Laura Wood, winner of the Montegrappa Scholastic Prize for New Children’s Writing
books

Children's bookseller wins The Independent's new author search

Arts and Entertainment
Pulling the strings: Spira Mirabilis

music
Have you tried new the Independent Digital Edition apps?
Arts and Entertainment
Neville's Island at Duke of York's theatre
musicReview: The production has been cleverly cast with a quartet of comic performers best known for the work on television
Arts and Entertainment
Banksy's 'The Girl with the Pierced Eardrum' in Bristol

art
Arts and Entertainment
Lynda Bellingham stars in her last Oxo advert with on-screen husband Michael Redfern

tv
Arts and Entertainment
Hunger Games actress Jena Malone has been rumoured to be playing a female Robin in Batman v Superman

film
Arts and Entertainment
Tim Minchin portrait
For a no-holds-barred performer who is scathing about woolly thinking and oppressive religiosity, Tim Minchin is surprisingly gentle
Arts and Entertainment
Clara takes the lead in 'Flatline' while the Doctor remains in the Tardis
tvReview: The 'Impossible Girl' earns some companion stripes... but she’s still annoying in 'Dr Who, Flatline'
Arts and Entertainment
Joy Division photographed around Waterloo Road, Stockport, near Strawberry Studios. The band are Bernard Sumner (guitar and keyboards), Stephen Morris (drums and percussion), Ian Curtis (vocals and occasional guitar), Peter Hook (bass guitar and backing vocals).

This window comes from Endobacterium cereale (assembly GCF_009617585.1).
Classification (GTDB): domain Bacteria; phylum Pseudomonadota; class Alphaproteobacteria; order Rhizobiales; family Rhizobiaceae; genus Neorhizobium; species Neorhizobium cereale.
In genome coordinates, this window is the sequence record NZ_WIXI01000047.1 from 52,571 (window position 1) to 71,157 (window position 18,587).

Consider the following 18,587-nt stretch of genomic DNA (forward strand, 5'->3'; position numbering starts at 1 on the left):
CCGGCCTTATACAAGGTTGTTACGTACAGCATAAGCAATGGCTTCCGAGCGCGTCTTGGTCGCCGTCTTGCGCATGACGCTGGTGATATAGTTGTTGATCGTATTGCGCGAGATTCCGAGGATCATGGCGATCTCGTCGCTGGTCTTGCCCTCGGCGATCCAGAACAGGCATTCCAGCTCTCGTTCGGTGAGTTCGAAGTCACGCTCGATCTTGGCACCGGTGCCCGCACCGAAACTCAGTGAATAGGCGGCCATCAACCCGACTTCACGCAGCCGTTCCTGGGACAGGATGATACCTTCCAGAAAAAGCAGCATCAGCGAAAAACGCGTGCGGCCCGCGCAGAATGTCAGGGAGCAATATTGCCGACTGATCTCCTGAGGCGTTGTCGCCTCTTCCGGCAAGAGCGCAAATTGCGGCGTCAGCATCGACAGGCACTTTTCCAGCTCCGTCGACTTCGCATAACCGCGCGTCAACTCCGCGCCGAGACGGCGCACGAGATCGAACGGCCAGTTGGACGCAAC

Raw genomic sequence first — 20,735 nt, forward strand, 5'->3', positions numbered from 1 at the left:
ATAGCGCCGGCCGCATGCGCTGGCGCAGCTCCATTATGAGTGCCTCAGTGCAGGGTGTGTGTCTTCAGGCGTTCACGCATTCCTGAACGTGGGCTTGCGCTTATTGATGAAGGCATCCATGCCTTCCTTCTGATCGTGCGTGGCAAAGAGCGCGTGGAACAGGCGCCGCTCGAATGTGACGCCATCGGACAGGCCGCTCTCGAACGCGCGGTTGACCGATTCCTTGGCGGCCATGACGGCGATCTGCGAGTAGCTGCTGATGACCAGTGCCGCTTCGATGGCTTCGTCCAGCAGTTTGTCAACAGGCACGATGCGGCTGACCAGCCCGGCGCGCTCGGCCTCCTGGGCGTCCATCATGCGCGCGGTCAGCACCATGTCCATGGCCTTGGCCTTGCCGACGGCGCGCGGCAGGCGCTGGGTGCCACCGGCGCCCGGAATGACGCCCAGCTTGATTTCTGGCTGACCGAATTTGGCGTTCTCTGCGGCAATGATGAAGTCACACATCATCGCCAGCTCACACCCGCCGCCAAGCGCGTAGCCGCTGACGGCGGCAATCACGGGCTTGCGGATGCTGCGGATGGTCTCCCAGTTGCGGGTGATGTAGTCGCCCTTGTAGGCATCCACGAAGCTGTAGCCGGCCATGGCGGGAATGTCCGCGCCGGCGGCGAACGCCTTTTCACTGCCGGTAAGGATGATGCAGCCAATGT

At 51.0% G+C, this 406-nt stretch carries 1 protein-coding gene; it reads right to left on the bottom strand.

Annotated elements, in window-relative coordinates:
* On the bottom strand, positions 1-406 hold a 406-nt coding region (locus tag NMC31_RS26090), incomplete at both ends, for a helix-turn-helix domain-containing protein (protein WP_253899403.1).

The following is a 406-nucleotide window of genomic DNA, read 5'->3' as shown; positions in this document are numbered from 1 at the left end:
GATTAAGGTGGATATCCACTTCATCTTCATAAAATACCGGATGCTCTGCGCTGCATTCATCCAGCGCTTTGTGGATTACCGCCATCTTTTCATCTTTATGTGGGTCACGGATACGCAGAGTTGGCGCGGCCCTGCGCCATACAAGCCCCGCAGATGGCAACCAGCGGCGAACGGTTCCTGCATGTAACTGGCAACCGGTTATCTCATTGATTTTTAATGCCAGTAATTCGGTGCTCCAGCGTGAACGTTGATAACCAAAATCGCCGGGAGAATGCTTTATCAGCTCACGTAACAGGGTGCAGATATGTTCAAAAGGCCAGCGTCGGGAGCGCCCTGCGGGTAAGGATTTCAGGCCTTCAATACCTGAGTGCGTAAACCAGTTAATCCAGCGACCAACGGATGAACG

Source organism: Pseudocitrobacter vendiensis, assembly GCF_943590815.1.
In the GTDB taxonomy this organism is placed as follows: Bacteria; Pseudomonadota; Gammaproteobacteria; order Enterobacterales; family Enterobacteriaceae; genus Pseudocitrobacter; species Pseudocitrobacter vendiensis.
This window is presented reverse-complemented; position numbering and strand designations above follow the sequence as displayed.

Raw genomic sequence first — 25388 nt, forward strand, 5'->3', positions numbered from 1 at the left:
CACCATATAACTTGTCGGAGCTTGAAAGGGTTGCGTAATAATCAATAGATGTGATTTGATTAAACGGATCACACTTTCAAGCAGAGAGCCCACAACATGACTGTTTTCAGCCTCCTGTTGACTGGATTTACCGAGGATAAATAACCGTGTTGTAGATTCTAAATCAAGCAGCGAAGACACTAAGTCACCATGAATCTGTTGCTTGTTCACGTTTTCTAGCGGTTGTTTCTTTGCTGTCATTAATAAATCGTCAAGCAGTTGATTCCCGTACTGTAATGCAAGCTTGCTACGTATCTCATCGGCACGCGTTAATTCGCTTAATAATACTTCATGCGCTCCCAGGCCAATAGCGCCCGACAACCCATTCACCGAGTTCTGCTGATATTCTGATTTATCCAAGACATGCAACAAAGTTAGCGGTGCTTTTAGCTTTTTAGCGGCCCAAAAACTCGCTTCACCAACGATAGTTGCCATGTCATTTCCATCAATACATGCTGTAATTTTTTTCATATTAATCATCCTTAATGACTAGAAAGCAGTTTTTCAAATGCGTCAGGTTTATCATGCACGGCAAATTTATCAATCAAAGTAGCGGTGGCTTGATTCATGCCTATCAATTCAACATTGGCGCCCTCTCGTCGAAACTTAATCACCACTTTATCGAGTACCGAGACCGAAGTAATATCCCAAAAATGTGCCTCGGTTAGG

books
Arts and Entertainment
Sean Harris in 'The Goob' film photocall, at the Venice International Film Festival 2014
filmThe Bafta-winner talks Hollywood, being branded a psycho, and how Streisand is his true inspiration
Arts and Entertainment
X Factor contestant Fleur East
tvReview: Some lacklustre performances - but the usual frontrunners continue to excel
Arts and Entertainment
Richard Tuttle's installation in the Turbine Hall at the Tate Modern
artAs two major London galleries put textiles in the spotlight, the poor relation of the creative world is getting recognition it deserves
Arts and Entertainment
Hunger Games actress Jena Malone has been rumoured to be playing a female Robin in Batman v Superman
film
Arts and Entertainment
On top of the world: Actress Cate Blanchett and author Richard Flanagan
artsRichard Flanagan's Man Booker win has put paid to the myth that antipodean artists lack culture
Arts and Entertainment
The Everyman, revamped by Haworth Tompkins